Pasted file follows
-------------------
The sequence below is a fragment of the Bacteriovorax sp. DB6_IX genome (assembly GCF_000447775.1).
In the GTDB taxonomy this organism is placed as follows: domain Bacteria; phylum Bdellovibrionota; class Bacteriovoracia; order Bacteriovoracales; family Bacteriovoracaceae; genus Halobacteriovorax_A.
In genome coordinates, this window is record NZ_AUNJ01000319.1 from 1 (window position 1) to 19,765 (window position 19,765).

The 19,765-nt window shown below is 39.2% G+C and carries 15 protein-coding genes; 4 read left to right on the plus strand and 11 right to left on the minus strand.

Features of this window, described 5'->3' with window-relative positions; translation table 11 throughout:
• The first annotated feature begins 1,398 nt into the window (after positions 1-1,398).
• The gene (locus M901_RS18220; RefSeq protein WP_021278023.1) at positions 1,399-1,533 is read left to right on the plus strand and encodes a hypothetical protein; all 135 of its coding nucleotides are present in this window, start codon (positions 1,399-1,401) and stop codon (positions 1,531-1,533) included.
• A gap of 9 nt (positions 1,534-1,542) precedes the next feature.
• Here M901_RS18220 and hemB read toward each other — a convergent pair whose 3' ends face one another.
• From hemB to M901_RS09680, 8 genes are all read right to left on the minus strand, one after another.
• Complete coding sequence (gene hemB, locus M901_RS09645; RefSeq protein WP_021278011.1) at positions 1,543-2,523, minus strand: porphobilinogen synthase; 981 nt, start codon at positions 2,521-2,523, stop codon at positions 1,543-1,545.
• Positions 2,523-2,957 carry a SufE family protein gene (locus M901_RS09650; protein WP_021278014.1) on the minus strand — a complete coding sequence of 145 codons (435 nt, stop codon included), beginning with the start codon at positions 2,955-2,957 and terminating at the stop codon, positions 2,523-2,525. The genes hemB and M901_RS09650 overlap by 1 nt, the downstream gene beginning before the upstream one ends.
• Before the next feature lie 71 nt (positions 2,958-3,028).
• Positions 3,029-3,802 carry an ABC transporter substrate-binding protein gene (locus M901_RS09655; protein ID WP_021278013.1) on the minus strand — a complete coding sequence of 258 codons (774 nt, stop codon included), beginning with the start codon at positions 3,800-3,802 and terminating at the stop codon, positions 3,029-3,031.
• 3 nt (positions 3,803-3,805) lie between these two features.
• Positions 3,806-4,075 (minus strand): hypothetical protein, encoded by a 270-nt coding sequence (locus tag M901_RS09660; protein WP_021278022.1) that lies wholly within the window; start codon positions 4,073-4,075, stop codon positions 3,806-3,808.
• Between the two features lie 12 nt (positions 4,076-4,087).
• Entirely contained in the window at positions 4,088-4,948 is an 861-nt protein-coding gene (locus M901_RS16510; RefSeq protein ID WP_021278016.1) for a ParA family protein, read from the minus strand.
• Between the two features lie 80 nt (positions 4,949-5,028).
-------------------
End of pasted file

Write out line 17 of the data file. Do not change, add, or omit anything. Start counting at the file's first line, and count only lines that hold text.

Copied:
• Between the two features lie 12 nt (positions 4,076-4,087).